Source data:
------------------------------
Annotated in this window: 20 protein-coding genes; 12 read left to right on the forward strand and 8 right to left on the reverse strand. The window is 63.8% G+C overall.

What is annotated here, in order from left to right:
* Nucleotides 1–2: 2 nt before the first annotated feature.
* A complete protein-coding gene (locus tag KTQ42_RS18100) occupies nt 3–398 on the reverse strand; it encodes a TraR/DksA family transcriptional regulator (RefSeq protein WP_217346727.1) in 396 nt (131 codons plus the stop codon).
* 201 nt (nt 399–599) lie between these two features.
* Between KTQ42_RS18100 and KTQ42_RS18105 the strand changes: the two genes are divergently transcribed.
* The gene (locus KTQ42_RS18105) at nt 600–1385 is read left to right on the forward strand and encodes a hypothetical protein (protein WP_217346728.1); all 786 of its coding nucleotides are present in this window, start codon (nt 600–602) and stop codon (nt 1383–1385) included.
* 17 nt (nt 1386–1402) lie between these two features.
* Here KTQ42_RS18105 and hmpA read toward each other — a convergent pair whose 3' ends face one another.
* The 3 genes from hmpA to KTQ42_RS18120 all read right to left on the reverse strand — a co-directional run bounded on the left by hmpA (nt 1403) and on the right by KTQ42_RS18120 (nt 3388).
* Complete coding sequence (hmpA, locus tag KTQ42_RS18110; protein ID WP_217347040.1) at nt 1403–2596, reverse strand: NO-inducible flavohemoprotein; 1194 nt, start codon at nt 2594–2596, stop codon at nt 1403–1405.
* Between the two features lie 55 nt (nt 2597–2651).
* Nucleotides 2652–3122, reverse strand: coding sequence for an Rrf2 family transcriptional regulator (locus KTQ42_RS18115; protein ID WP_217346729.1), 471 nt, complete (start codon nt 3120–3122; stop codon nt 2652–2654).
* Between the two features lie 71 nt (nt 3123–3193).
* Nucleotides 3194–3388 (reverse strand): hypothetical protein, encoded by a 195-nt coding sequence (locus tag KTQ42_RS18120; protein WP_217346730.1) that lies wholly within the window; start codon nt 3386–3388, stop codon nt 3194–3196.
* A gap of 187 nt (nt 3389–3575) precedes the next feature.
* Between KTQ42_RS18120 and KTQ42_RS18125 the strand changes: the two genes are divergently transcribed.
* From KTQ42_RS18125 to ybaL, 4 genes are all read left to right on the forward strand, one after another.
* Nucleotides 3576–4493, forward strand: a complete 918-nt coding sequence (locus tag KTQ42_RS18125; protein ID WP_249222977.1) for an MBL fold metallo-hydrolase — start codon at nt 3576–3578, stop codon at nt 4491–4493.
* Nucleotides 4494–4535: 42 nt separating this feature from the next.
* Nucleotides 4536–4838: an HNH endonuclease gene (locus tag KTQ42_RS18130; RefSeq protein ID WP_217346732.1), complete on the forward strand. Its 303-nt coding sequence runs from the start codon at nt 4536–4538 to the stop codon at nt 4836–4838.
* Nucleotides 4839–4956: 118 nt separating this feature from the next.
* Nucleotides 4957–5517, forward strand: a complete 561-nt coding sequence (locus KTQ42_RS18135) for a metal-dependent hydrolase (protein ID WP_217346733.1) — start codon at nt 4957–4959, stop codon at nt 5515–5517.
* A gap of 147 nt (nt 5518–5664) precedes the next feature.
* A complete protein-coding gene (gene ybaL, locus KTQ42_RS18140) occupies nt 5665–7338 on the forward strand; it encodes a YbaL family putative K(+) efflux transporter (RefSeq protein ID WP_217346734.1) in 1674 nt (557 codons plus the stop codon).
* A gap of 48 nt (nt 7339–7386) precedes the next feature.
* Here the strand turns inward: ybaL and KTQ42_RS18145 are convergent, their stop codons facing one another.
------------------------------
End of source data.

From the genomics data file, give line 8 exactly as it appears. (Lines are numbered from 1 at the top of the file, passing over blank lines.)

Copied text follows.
* 17 nt (nt 1386–1402) lie between these two features.